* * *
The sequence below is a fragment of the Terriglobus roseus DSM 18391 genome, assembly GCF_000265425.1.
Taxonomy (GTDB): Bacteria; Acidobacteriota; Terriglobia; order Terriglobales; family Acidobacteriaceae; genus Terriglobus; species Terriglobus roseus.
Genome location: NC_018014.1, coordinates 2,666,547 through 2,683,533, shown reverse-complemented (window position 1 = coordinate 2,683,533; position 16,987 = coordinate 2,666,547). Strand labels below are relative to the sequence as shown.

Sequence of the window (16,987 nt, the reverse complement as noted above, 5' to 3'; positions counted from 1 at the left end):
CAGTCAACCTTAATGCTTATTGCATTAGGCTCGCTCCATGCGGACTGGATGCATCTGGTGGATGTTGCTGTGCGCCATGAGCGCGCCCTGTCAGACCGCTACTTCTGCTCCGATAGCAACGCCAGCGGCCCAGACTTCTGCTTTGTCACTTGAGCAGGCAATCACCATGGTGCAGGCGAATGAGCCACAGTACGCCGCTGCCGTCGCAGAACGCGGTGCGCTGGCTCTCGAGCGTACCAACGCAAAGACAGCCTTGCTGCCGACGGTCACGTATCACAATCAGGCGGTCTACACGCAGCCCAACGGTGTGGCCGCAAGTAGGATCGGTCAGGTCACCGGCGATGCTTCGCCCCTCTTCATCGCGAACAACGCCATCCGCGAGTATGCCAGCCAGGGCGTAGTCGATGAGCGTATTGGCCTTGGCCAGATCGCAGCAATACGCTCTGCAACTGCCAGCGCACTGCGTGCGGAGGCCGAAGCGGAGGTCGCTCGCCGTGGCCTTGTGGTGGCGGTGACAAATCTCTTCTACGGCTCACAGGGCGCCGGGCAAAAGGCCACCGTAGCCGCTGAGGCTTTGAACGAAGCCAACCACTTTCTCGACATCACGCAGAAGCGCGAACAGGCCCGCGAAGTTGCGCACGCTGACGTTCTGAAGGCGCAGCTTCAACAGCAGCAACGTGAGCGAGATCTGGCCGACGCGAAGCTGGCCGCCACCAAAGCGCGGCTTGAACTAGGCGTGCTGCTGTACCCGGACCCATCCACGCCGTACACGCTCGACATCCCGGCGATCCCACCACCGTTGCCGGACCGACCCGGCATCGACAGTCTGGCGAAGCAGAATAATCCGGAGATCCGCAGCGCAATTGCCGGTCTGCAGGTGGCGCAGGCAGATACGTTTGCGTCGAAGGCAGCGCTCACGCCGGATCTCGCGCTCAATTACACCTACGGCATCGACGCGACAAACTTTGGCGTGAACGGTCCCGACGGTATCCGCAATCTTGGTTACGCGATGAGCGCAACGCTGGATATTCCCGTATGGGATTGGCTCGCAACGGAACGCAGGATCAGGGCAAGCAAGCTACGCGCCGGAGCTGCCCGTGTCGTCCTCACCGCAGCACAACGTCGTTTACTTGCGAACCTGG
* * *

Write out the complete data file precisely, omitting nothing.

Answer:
The sequence below is a fragment of the Terriglobus roseus DSM 18391 genome, assembly GCF_000265425.1.
Taxonomy (GTDB): Bacteria; Acidobacteriota; Terriglobia; order Terriglobales; family Acidobacteriaceae; genus Terriglobus; species Terriglobus roseus.
Genome location: NC_018014.1, coordinates 2,666,547 through 2,683,533, shown reverse-complemented (window position 1 = coordinate 2,683,533; position 16,987 = coordinate 2,666,547). Strand labels below are relative to the sequence as shown.

Sequence of the window (16,987 nt, the reverse complement as noted above, 5' to 3'; positions counted from 1 at the left end):
CAGTCAACCTTAATGCTTATTGCATTAGGCTCGCTCCATGCGGACTGGATGCATCTGGTGGATGTTGCTGTGCGCCATGAGCGCGCCCTGTCAGACCGCTACTTCTGCTCCGATAGCAACGCCAGCGGCCCAGACTTCTGCTTTGTCACTTGAGCAGGCAATCACCATGGTGCAGGCGAATGAGCCACAGTACGCCGCTGCCGTCGCAGAACGCGGTGCGCTGGCTCTCGAGCGTACCAACGCAAAGACAGCCTTGCTGCCGACGGTCACGTATCACAATCAGGCGGTCTACACGCAGCCCAACGGTGTGGCCGCAAGTAGGATCGGTCAGGTCACCGGCGATGCTTCGCCCCTCTTCATCGCGAACAACGCCATCCGCGAGTATGCCAGCCAGGGCGTAGTCGATGAGCGTATTGGCCTTGGCCAGATCGCAGCAATACGCTCTGCAACTGCCAGCGCACTGCGTGCGGAGGCCGAAGCGGAGGTCGCTCGCCGTGGCCTTGTGGTGGCGGTGACAAATCTCTTCTACGGCTCACAGGGCGCCGGGCAAAAGGCCACCGTAGCCGCTGAGGCTTTGAACGAAGCCAACCACTTTCTCGACATCACGCAGAAGCGCGAACAGGCCCGCGAAGTTGCGCACGCTGACGTTCTGAAGGCGCAGCTTCAACAGCAGCAACGTGAGCGAGATCTGGCCGACGCGAAGCTGGCCGCCACCAAAGCGCGGCTTGAACTAGGCGTGCTGCTGTACCCGGACCCATCCACGCCGTACACGCTCGACATCCCGGCGATCCCACCACCGTTGCCGGACCGACCCGGCATCGACAGTCTGGCGAAGCAGAATAATCCGGAGATCCGCAGCGCAATTGCCGGTCTGCAGGTGGCGCAGGCAGATACGTTTGCGTCGAAGGCAGCGCTCACGCCGGATCTCGCGCTCAATTACACCTACGGCATCGACGCGACAAACTTTGGCGTGAACGGTCCCGACGGTATCCGCAATCTTGGTTACGCGATGAGCGCAACGCTGGATATTCCCGTATGGGATTGGCTCGCAACGGAACGCAGGATCAGGGCAAGCAAGCTACGCGCCGGAGCTGCCCGTGTCGTCCTCACCGCAGCACAACGTCGTTTACTTGCGAACCTGG